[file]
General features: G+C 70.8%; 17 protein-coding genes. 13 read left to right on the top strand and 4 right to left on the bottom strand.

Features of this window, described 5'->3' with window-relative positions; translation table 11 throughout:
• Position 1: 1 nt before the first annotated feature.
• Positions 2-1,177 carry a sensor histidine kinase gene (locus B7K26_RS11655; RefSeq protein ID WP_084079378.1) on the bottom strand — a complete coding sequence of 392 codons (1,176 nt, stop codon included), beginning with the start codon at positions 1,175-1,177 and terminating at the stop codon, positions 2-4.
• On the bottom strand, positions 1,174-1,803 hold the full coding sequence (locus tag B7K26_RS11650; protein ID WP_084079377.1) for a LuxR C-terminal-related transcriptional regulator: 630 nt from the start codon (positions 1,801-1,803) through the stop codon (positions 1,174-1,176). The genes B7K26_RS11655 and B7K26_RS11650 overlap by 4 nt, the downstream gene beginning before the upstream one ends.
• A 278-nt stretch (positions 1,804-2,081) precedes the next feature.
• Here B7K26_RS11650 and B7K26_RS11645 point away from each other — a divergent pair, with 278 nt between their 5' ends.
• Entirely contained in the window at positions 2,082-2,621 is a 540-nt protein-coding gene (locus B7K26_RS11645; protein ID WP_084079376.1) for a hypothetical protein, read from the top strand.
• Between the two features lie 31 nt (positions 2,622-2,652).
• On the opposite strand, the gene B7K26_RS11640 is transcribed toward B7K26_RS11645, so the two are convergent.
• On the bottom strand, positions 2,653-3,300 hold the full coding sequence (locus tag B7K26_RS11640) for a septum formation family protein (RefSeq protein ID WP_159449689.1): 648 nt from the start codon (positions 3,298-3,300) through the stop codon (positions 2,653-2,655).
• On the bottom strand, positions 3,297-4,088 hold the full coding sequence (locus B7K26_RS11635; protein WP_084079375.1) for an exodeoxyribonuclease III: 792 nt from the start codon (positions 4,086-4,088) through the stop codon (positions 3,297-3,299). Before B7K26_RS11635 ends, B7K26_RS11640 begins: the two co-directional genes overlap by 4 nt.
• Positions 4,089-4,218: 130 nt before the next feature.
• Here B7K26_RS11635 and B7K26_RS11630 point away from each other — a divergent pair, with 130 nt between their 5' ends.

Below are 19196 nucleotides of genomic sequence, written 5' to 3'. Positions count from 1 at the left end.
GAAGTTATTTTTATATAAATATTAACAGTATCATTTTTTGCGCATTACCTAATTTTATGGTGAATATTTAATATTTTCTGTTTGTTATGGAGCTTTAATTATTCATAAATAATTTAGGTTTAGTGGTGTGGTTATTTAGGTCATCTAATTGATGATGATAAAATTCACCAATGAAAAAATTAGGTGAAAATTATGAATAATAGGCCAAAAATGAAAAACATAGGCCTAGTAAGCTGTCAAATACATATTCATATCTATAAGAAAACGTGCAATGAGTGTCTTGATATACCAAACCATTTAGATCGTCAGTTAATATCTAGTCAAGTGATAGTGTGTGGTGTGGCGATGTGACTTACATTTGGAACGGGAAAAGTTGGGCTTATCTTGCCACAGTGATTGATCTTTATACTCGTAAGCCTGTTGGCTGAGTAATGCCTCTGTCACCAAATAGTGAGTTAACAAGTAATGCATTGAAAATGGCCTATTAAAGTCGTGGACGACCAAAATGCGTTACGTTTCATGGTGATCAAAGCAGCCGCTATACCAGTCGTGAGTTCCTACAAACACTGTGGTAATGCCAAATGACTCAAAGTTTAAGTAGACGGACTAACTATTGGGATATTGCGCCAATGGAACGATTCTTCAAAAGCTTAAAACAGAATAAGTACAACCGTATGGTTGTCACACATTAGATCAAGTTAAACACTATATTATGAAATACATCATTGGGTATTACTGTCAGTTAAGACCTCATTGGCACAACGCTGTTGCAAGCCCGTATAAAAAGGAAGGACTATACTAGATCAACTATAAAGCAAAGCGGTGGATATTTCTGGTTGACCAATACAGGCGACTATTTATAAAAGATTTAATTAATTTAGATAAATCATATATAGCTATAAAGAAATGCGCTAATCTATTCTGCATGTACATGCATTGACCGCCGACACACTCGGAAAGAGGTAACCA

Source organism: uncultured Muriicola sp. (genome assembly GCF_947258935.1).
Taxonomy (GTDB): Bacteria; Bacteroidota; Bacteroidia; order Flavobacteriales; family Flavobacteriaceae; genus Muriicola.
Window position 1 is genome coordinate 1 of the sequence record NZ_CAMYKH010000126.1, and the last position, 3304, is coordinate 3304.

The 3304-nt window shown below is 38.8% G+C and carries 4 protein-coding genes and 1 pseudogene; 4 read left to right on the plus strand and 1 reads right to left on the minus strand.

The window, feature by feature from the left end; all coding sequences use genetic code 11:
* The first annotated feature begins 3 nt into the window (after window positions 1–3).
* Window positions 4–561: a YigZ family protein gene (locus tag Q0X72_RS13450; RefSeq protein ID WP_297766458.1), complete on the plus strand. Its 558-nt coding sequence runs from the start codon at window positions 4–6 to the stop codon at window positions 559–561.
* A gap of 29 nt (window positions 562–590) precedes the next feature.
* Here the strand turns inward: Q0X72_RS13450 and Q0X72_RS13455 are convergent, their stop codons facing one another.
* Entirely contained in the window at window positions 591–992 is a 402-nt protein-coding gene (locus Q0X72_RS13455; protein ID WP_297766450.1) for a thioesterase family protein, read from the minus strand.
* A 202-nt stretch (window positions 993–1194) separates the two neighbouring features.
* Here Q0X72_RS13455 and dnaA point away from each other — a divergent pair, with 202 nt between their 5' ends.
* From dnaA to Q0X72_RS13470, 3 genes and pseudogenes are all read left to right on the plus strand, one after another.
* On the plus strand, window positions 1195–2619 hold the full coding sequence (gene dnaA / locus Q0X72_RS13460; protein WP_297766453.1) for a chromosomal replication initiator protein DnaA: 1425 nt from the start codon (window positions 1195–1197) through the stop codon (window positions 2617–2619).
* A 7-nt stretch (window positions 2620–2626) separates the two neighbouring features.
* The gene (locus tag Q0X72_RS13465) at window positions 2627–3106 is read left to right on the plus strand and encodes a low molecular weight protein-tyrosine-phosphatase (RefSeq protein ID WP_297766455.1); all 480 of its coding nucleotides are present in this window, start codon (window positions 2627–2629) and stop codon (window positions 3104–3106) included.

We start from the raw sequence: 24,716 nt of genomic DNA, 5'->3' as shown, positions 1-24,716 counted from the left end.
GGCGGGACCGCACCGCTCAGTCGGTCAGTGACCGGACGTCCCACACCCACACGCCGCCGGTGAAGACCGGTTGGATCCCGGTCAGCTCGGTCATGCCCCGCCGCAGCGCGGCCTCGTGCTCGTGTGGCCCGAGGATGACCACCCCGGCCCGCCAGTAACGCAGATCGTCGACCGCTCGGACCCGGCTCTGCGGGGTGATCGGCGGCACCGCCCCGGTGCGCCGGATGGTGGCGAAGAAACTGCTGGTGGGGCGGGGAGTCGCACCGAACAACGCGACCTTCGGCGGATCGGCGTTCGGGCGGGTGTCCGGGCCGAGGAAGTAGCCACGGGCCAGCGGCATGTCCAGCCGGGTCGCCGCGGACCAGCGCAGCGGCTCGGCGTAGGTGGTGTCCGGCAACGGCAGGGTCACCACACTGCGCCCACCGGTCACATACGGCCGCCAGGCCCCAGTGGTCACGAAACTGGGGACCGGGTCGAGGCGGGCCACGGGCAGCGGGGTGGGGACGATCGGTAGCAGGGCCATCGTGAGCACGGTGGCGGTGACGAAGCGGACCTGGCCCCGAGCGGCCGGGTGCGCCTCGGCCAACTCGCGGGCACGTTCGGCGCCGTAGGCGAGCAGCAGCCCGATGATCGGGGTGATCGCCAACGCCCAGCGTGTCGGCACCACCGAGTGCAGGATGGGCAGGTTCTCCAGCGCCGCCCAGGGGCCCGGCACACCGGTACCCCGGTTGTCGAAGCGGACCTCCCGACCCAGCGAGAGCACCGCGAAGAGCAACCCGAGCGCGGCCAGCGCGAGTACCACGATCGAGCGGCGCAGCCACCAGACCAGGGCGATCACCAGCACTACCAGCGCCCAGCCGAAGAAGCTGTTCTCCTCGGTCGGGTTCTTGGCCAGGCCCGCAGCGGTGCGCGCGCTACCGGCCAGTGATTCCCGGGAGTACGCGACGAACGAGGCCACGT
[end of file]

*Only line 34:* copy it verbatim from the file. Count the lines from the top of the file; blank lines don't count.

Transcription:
GGCGGGACCGCACCGCTCAGTCGGTCAGTGACCGGACGTCCCACACCCACACGCCGCCGGTGAAGACCGGTTGGATCCCGGTCAGCTCGGTCATGCCCCGCCGCAGCGCGGCCTCGTGCTCGTGTGGCCCGAGGATGACCACCCCGGCCCGCCAGTAACGCAGATCGTCGACCGCTCGGACCCGGCTCTGCGGGGTGATCGGCGGCACCGCCCCGGTGCGCCGGATGGTGGCGAAGAAACTGCTGGTGGGGCGGGGAGTCGCACCGAACAACGCGACCTTCGGCGGATCGGCGTTCGGGCGGGTGTCCGGGCCGAGGAAGTAGCCACGGGCCAGCGGCATGTCCAGCCGGGTCGCCGCGGACCAGCGCAGCGGCTCGGCGTAGGTGGTGTCCGGCAACGGCAGGGTCACCACACTGCGCCCACCGGTCACATACGGCCGCCAGGCCCCAGTGGTCACGAAACTGGGGACCGGGTCGAGGCGGGCCACGGGCAGCGGGGTGGGGACGATCGGTAGCAGGGCCATCGTGAGCACGGTGGCGGTGACGAAGCGGACCTGGCCCCGAGCGGCCGGGTGCGCCTCGGCCAACTCGCGGGCACGTTCGGCGCCGTAGGCGAGCAGCAGCCCGATGATCGGGGTGATCGCCAACGCCCAGCGTGTCGGCACCACCGAGTGCAGGATGGGCAGGTTCTCCAGCGCCGCCCAGGGGCCCGGCACACCGGTACCCCGGTTGTCGAAGCGGACCTCCCGACCCAGCGAGAGCACCGCGAAGAGCAACCCGAGCGCGGCCAGCGCGAGTACCACGATCGAGCGGCGCAGCCACCAGACCAGGGCGATCACCAGCACTACCAGCGCCCAGCCGAAGAAGCTGTTCTCCTCGGTCGGGTTCTTGGCCAGGCCCGCAGCGGTGCGCGCGCTACCGGCCAGTGATTCCCGGGAGTACGCGACGAACGAGGCCACGT